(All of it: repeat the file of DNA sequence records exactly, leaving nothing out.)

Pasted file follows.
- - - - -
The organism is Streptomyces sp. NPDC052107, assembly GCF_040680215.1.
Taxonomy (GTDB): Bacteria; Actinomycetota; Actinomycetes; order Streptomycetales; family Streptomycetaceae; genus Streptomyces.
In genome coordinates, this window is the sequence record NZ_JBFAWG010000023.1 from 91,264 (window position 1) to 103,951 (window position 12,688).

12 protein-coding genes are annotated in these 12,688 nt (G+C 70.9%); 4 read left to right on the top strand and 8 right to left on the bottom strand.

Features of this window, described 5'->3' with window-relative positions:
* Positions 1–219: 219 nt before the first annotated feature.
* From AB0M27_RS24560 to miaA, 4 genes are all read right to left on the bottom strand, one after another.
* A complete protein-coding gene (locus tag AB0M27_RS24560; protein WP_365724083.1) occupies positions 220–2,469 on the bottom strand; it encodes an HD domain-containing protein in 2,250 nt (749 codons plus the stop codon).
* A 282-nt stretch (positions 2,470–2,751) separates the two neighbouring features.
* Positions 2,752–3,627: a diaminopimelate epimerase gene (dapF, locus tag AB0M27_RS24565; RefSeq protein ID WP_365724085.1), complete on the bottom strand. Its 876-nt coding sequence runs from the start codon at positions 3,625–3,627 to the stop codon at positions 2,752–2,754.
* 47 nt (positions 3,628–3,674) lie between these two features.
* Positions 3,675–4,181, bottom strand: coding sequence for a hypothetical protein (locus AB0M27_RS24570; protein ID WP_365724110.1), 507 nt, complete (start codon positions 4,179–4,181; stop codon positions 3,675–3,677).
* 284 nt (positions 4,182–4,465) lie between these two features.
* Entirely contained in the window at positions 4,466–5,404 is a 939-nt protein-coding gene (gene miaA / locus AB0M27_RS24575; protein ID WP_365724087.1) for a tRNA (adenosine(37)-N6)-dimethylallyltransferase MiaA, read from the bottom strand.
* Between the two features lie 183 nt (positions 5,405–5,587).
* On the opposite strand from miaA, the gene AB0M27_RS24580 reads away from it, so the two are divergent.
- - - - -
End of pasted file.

The organism is Streptomyces sp. NPDC052107, assembly GCF_040680215.1.
Taxonomy (GTDB): Bacteria; Actinomycetota; Actinomycetes; order Streptomycetales; family Streptomycetaceae; genus Streptomyces.
In genome coordinates, this window is the sequence record NZ_JBFAWG010000023.1 from 91,264 (window position 1) to 103,951 (window position 12,688).

12 protein-coding genes are annotated in these 12,688 nt (G+C 70.9%); 4 read left to right on the top strand and 8 right to left on the bottom strand.

Features of this window, described 5'->3' with window-relative positions:
* Positions 1–219: 219 nt before the first annotated feature.
* From AB0M27_RS24560 to miaA, 4 genes are all read right to left on the bottom strand, one after another.
* A complete protein-coding gene (locus tag AB0M27_RS24560; protein WP_365724083.1) occupies positions 220–2,469 on the bottom strand; it encodes an HD domain-containing protein in 2,250 nt (749 codons plus the stop codon).
* A 282-nt stretch (positions 2,470–2,751) separates the two neighbouring features.
* Positions 2,752–3,627: a diaminopimelate epimerase gene (dapF, locus tag AB0M27_RS24565; RefSeq protein ID WP_365724085.1), complete on the bottom strand. Its 876-nt coding sequence runs from the start codon at positions 3,625–3,627 to the stop codon at positions 2,752–2,754.
* 47 nt (positions 3,628–3,674) lie between these two features.
* Positions 3,675–4,181, bottom strand: coding sequence for a hypothetical protein (locus AB0M27_RS24570; protein ID WP_365724110.1), 507 nt, complete (start codon positions 4,179–4,181; stop codon positions 3,675–3,677).
* 284 nt (positions 4,182–4,465) lie between these two features.
* Entirely contained in the window at positions 4,466–5,404 is a 939-nt protein-coding gene (gene miaA / locus AB0M27_RS24575; protein ID WP_365724087.1) for a tRNA (adenosine(37)-N6)-dimethylallyltransferase MiaA, read from the bottom strand.
* Between the two features lie 183 nt (positions 5,405–5,587).
* On the opposite strand from miaA, the gene AB0M27_RS24580 reads away from it, so the two are divergent.